|Blocking/Deleting||Many browsers currently automatically block and delete third-party cookies regularly without the need for the user to carry out these tasks.||Can be blocked/deleted by users but may hinder the experience the user receives.|
|Common Uses||Advertising, Social Media, Payment Solutions||Web analytics, basket/wish lists|
So, how are third party cookies actually created if a user is on a different website? In order for a third party cookie to be created on another site, a request is required which needs to be sent between the web page being loaded and the third party server. Depending on the use case, the file which is requested can be in a variety of formats such as an ad (display ad) or even by a tracking pixel (which cannot be seen by the user but acts as a tracking cookie when there is no click event or click redirects are not available) which is usually in the form of a coding script.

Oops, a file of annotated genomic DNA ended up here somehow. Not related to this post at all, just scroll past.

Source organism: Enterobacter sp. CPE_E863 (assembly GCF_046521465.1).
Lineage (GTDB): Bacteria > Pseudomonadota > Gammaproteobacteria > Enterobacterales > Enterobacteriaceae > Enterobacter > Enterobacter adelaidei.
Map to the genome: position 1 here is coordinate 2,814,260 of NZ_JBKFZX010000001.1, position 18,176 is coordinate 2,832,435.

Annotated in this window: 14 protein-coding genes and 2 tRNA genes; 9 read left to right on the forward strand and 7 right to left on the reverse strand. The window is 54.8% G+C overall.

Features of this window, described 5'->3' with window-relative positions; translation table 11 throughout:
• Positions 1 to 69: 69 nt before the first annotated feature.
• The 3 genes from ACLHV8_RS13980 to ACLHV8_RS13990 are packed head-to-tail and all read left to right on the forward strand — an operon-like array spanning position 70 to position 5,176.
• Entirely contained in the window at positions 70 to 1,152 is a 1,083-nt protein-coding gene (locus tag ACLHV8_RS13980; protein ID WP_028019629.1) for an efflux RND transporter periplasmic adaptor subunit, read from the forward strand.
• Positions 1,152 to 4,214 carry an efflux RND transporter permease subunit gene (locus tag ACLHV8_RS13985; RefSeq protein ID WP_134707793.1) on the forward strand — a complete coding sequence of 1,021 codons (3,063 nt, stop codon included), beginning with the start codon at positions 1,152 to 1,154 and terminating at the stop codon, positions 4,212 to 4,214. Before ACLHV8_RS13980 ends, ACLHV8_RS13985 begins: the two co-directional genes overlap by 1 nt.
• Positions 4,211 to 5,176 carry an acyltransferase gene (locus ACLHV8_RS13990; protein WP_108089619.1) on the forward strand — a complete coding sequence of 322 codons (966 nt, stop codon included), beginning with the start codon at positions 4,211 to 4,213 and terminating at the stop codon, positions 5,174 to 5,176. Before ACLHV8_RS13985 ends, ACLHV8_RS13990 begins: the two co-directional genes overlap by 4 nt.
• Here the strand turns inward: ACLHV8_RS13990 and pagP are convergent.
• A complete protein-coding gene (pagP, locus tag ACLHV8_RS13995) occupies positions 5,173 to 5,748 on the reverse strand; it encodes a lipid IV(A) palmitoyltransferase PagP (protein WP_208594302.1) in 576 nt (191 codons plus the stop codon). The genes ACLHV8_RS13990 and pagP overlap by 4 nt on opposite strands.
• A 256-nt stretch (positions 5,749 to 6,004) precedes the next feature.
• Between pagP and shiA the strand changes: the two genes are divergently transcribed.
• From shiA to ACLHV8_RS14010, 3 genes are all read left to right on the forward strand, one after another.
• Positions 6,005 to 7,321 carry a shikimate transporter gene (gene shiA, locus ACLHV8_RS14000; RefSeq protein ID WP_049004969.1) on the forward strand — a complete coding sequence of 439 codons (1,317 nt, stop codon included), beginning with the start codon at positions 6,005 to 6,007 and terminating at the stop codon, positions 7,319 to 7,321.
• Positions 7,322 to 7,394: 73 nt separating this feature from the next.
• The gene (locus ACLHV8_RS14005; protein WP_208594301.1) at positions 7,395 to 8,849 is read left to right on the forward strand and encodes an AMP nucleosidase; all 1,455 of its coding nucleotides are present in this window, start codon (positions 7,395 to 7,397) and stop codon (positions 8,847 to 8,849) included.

There are many different third party entities which leave cookies across the web including:
Third party cookies work by tracking and creating a digital trail of a user’s web history, searches and activity online which can be collected from a single session or across multiple sessions a user completes. Many browsers automatically allow cookies to track users across the web which offer third party services a means to use this data to send targeted advertisements across various websites and social media platforms. Automatically collecting this data has raised privacy concerns in the past which fall in the remit of GDPR regulations.
Here’s how to change your cookie preferences across browsers;